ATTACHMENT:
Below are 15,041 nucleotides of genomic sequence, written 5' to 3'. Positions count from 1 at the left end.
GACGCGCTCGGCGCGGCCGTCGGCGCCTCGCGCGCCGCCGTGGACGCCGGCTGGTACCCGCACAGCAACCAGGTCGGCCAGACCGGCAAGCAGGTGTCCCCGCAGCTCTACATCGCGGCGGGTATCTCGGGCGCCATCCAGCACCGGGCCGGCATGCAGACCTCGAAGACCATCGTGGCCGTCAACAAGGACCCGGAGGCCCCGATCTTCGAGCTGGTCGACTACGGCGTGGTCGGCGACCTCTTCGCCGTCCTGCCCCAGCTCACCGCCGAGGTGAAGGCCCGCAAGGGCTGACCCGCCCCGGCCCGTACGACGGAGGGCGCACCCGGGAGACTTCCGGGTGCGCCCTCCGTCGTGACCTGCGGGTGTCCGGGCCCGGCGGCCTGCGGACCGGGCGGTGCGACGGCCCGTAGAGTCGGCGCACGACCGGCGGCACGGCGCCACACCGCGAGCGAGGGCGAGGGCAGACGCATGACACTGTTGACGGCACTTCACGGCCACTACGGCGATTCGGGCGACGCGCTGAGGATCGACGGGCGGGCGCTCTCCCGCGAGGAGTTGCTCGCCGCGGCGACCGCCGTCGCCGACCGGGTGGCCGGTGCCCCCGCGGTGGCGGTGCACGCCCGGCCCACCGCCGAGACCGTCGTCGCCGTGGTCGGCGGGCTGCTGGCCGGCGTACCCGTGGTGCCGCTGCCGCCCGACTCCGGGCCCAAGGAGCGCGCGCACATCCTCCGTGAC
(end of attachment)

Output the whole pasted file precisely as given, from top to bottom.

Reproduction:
Below are 15,041 nucleotides of genomic sequence, written 5' to 3'. Positions count from 1 at the left end.
GACGCGCTCGGCGCGGCCGTCGGCGCCTCGCGCGCCGCCGTGGACGCCGGCTGGTACCCGCACAGCAACCAGGTCGGCCAGACCGGCAAGCAGGTGTCCCCGCAGCTCTACATCGCGGCGGGTATCTCGGGCGCCATCCAGCACCGGGCCGGCATGCAGACCTCGAAGACCATCGTGGCCGTCAACAAGGACCCGGAGGCCCCGATCTTCGAGCTGGTCGACTACGGCGTGGTCGGCGACCTCTTCGCCGTCCTGCCCCAGCTCACCGCCGAGGTGAAGGCCCGCAAGGGCTGACCCGCCCCGGCCCGTACGACGGAGGGCGCACCCGGGAGACTTCCGGGTGCGCCCTCCGTCGTGACCTGCGGGTGTCCGGGCCCGGCGGCCTGCGGACCGGGCGGTGCGACGGCCCGTAGAGTCGGCGCACGACCGGCGGCACGGCGCCACACCGCGAGCGAGGGCGAGGGCAGACGCATGACACTGTTGACGGCACTTCACGGCCACTACGGCGATTCGGGCGACGCGCTGAGGATCGACGGGCGGGCGCTCTCCCGCGAGGAGTTGCTCGCCGCGGCGACCGCCGTCGCCGACCGGGTGGCCGGTGCCCCCGCGGTGGCGGTGCACGCCCGGCCCACCGCCGAGACCGTCGTCGCCGTGGTCGGCGGGCTGCTGGCCGGCGTACCCGTGGTGCCGCTGCCGCCCGACTCCGGGCCCAAGGAGCGCGCGCACATCCTCCGTGAC